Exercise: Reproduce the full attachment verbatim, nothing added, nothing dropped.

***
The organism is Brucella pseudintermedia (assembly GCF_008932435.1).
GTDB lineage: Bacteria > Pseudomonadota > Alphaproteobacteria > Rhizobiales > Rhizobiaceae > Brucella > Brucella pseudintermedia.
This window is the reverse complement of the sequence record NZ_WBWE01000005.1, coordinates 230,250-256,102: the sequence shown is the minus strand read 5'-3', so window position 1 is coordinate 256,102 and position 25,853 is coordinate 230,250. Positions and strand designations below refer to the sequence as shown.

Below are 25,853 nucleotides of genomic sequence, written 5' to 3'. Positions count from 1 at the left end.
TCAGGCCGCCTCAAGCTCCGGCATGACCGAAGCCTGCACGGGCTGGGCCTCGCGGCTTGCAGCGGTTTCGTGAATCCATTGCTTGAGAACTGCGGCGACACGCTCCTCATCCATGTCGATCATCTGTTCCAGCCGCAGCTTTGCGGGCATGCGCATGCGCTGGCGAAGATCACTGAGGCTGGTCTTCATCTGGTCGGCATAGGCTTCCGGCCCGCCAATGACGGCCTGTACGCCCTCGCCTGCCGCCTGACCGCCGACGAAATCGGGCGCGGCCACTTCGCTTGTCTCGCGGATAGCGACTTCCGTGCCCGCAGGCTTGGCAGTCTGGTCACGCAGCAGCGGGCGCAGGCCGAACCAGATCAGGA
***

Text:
The organism is Brucella pseudintermedia (assembly GCF_008932435.1).
GTDB lineage: Bacteria > Pseudomonadota > Alphaproteobacteria > Rhizobiales > Rhizobiaceae > Brucella > Brucella pseudintermedia.
This window is the reverse complement of the sequence record NZ_WBWE01000005.1, coordinates 230,250-256,102: the sequence shown is the minus strand read 5'-3', so window position 1 is coordinate 256,102 and position 25,853 is coordinate 230,250. Positions and strand designations below refer to the sequence as shown.

Below are 25,853 nucleotides of genomic sequence, written 5' to 3'. Positions count from 1 at the left end.
TCAGGCCGCCTCAAGCTCCGGCATGACCGAAGCCTGCACGGGCTGGGCCTCGCGGCTTGCAGCGGTTTCGTGAATCCATTGCTTGAGAACTGCGGCGACACGCTCCTCATCCATGTCGATCATCTGTTCCAGCCGCAGCTTTGCGGGCATGCGCATGCGCTGGCGAAGATCACTGAGGCTGGTCTTCATCTGGTCGGCATAGGCTTCCGGCCCGCCAATGACGGCCTGTACGCCCTCGCCTGCCGCCTGACCGCCGACGAAATCGGGCGCGGCCACTTCGCTTGTCTCGCGGATAGCGACTTCCGTGCCCGCAGGCTTGGCAGTCTGGTCACGCAGCAGCGGGCGCAGGCCGAACCAGATCAGGA